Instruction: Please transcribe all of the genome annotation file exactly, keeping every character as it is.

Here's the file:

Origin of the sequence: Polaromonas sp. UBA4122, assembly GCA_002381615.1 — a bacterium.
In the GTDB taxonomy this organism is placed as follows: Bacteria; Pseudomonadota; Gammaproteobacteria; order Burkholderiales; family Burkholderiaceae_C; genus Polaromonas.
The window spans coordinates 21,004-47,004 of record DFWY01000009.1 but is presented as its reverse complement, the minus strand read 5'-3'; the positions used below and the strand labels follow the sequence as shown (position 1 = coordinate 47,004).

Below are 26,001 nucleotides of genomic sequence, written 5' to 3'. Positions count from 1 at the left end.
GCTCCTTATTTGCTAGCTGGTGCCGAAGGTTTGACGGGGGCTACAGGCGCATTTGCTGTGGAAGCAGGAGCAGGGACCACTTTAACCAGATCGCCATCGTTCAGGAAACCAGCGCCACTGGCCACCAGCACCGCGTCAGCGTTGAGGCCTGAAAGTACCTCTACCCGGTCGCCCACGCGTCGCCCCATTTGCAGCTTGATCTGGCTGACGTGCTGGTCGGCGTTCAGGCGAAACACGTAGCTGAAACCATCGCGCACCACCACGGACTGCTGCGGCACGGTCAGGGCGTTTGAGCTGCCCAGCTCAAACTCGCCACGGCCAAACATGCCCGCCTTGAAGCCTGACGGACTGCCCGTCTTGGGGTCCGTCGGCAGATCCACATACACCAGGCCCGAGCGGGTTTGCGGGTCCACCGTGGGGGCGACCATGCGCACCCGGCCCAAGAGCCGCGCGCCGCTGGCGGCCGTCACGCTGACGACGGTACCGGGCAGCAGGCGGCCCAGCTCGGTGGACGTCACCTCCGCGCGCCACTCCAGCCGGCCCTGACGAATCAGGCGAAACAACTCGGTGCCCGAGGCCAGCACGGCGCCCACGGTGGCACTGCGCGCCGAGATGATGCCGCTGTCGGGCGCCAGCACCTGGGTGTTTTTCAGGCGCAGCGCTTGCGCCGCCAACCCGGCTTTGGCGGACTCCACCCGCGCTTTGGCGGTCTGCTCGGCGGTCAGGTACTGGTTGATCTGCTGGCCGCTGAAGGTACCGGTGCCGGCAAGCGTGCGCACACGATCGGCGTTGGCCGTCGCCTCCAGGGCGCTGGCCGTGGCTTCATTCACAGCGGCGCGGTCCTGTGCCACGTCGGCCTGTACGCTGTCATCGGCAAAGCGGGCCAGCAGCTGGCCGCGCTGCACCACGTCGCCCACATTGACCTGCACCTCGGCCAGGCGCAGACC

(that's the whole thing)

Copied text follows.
Origin of the sequence: Polaromonas sp. UBA4122, assembly GCA_002381615.1 — a bacterium.
In the GTDB taxonomy this organism is placed as follows: Bacteria; Pseudomonadota; Gammaproteobacteria; order Burkholderiales; family Burkholderiaceae_C; genus Polaromonas.
The window spans coordinates 21,004-47,004 of record DFWY01000009.1 but is presented as its reverse complement, the minus strand read 5'-3'; the positions used below and the strand labels follow the sequence as shown (position 1 = coordinate 47,004).

Below are 26,001 nucleotides of genomic sequence, written 5' to 3'. Positions count from 1 at the left end.
GCTCCTTATTTGCTAGCTGGTGCCGAAGGTTTGACGGGGGCTACAGGCGCATTTGCTGTGGAAGCAGGAGCAGGGACCACTTTAACCAGATCGCCATCGTTCAGGAAACCAGCGCCACTGGCCACCAGCACCGCGTCAGCGTTGAGGCCTGAAAGTACCTCTACCCGGTCGCCCACGCGTCGCCCCATTTGCAGCTTGATCTGGCTGACGTGCTGGTCGGCGTTCAGGCGAAACACGTAGCTGAAACCATCGCGCACCACCACGGACTGCTGCGGCACGGTCAGGGCGTTTGAGCTGCCCAGCTCAAACTCGCCACGGCCAAACATGCCCGCCTTGAAGCCTGACGGACTGCCCGTCTTGGGGTCCGTCGGCAGATCCACATACACCAGGCCCGAGCGGGTTTGCGGGTCCACCGTGGGGGCGACCATGCGCACCCGGCCCAAGAGCCGCGCGCCGCTGGCGGCCGTCACGCTGACGACGGTACCGGGCAGCAGGCGGCCCAGCTCGGTGGACGTCACCTCCGCGCGCCACTCCAGCCGGCCCTGACGAATCAGGCGAAACAACTCGGTGCCCGAGGCCAGCACGGCGCCCACGGTGGCACTGCGCGCCGAGATGATGCCGCTGTCGGGCGCCAGCACCTGGGTGTTTTTCAGGCGCAGCGCTTGCGCCGCCAACCCGGCTTTGGCGGACTCCACCCGCGCTTTGGCGGTCTGCTCGGCGGTCAGGTACTGGTTGATCTGCTGGCCGCTGAAGGTACCGGTGCCGGCAAGCGTGCGCACACGATCGGCGTTGGCCGTCGCCTCCAGGGCGCTGGCCGTGGCTTCATTCACAGCGGCGCGGTCCTGTGCCACGTCGGCCTGTACGCTGTCATCGGCAAAGCGGGCCAGCAGCTGGCCGCGCTGCACCACGTCGCCCACATTGACCTGCACCTCGGCCAGGCGCAGACC